Vaccines against deadly and debilitating diseases are less effective in low-income countries than in industrialized countries. Doctors started noticing in the 1960s that fewer children developed protective antibodies after getting the oral polio vaccine in Asia and Africa than in North America and Europe. In India, poor vaccine efficiency, along with sanitation issues and overcrowding, stymied efforts to eradicate polio.
It is now clear that the problem of poor vaccine efficiency does not end with polio eradication. It also affects oral vaccines for rotavirus, cholera and shigella. The Rotateq rotavirus vaccine protects 98 to 100 percent of babies in Finland and the United States from severe diarrhea, but only 40 to 60 percent of babies in Bangladesh, Kenya and Vietnam.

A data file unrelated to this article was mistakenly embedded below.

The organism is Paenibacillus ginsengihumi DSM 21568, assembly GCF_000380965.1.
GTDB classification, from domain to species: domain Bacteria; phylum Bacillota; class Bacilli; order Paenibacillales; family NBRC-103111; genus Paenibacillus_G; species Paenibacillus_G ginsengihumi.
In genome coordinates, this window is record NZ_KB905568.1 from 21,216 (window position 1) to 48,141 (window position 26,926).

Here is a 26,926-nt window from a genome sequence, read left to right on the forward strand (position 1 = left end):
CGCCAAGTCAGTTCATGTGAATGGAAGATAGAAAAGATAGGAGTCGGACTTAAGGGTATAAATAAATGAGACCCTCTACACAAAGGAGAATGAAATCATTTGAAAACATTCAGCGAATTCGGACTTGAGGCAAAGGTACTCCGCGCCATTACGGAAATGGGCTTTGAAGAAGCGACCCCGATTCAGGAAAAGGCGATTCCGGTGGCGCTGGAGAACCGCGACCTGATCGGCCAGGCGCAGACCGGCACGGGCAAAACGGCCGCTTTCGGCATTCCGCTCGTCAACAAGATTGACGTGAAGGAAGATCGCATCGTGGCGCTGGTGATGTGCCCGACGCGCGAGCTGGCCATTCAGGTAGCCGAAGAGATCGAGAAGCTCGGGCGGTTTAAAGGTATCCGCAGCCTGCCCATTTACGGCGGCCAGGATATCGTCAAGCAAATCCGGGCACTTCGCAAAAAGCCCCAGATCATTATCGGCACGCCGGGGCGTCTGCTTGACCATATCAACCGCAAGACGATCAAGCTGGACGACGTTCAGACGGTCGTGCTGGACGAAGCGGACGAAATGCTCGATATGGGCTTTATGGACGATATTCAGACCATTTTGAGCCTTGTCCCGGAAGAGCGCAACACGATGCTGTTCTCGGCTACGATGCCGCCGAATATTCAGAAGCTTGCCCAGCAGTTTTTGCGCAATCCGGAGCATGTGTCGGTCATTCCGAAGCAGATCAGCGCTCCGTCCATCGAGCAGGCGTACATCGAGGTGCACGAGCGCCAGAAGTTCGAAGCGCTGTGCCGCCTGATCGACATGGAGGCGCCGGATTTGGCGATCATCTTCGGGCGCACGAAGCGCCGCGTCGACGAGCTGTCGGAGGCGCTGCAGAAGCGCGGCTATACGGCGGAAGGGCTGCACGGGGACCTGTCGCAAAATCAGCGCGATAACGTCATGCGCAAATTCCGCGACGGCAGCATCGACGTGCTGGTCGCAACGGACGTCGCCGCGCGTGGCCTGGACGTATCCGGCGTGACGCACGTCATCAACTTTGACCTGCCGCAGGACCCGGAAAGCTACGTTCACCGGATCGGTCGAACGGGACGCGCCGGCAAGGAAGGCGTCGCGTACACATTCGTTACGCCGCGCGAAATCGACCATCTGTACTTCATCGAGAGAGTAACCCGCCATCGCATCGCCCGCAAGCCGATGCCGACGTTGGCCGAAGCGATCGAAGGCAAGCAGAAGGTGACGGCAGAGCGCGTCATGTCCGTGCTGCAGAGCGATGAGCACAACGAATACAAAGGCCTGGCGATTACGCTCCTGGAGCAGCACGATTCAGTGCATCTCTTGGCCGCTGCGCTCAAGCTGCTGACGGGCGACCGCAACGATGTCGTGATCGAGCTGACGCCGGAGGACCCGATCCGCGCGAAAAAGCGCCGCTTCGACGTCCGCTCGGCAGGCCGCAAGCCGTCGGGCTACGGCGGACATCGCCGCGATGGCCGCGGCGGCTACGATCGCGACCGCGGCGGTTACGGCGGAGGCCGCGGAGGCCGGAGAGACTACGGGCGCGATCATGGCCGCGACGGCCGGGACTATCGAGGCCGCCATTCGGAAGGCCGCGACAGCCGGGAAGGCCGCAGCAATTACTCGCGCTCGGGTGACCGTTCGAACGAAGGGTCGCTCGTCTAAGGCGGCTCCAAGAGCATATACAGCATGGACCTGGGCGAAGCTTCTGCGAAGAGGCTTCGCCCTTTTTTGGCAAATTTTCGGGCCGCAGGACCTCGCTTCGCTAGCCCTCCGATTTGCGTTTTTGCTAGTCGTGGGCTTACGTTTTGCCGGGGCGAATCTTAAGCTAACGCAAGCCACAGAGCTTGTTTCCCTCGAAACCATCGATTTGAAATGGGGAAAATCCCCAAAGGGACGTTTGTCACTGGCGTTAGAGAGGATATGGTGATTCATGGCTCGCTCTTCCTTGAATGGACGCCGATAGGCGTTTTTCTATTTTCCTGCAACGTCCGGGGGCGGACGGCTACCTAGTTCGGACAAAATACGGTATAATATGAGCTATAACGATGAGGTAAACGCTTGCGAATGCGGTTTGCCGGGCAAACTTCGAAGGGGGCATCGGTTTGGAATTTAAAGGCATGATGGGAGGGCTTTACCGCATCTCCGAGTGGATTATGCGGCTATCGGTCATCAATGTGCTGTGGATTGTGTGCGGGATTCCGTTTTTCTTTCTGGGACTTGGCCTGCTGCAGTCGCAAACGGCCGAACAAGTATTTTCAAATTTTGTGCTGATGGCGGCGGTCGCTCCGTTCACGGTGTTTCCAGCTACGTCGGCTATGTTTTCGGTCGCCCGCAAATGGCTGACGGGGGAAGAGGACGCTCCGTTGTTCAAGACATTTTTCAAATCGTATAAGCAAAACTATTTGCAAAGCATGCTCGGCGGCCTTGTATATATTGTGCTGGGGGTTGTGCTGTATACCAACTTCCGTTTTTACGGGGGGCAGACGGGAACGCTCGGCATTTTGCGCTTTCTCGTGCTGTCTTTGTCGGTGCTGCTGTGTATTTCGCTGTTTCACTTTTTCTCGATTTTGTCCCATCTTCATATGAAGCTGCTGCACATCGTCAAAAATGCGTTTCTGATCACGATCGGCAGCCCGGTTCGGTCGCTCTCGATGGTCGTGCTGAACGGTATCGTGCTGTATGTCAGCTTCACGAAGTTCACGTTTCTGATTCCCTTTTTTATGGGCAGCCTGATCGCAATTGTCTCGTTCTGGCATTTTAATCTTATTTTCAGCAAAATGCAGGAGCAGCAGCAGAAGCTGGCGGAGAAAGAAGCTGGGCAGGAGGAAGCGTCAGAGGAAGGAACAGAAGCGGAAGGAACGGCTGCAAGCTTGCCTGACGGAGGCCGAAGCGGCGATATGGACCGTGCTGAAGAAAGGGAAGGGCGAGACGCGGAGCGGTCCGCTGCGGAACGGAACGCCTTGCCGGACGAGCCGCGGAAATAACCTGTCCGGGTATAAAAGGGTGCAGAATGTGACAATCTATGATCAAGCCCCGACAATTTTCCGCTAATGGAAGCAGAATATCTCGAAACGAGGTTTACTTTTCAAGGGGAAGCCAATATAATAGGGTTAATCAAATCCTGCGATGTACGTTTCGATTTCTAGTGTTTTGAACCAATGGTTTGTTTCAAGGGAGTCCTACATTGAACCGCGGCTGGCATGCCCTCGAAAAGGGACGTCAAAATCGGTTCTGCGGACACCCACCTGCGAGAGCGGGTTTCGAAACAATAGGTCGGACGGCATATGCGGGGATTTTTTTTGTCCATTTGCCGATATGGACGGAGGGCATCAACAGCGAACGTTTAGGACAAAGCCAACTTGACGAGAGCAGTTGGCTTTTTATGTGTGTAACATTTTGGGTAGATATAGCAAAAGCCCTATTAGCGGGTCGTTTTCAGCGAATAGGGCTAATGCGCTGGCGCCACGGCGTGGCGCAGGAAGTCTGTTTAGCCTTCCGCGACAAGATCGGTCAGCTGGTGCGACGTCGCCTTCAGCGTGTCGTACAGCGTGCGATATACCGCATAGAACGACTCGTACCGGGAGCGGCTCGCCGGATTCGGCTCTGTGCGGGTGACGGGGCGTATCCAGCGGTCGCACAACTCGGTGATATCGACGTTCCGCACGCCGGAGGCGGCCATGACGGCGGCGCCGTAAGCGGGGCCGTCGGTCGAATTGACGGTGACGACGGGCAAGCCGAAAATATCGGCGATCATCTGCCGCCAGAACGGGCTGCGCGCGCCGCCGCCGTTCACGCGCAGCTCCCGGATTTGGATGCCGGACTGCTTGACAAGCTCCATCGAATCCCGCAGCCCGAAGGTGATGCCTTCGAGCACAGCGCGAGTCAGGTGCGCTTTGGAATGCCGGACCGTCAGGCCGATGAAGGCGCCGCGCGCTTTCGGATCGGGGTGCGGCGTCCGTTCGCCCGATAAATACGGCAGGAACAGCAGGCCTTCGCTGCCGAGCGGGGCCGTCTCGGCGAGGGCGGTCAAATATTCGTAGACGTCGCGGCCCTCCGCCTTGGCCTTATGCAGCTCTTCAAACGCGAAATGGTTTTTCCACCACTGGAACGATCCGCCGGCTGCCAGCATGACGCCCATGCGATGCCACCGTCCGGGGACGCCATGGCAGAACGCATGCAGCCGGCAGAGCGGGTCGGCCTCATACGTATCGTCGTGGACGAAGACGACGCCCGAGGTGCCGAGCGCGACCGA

Carina Storrs explores the factors that could be causing poor vaccine efficiency and interventions to improve it. One possible culprit is environmental enteropathy, a common condition in areas with poor sanitation that affects absorption and immune function in the gut.
Trials are underway at several sites, including outside of Dhaka, Bangladesh, to evaluate whether programs that provide soap and clean water could reduce environmental enteropathy. These interventions are probably impractical on a large-scale, however. Other studies are testing less intensive solutions such as probiotics and anti-inflammatory drugs.
Environmental enteropathy has also been insinuated in stunted growth and delays in cognitive development. Interventions that reduce enteropathy have the potential not only to improve vaccine performance but also to lessen the burden of these other poor health outcomes.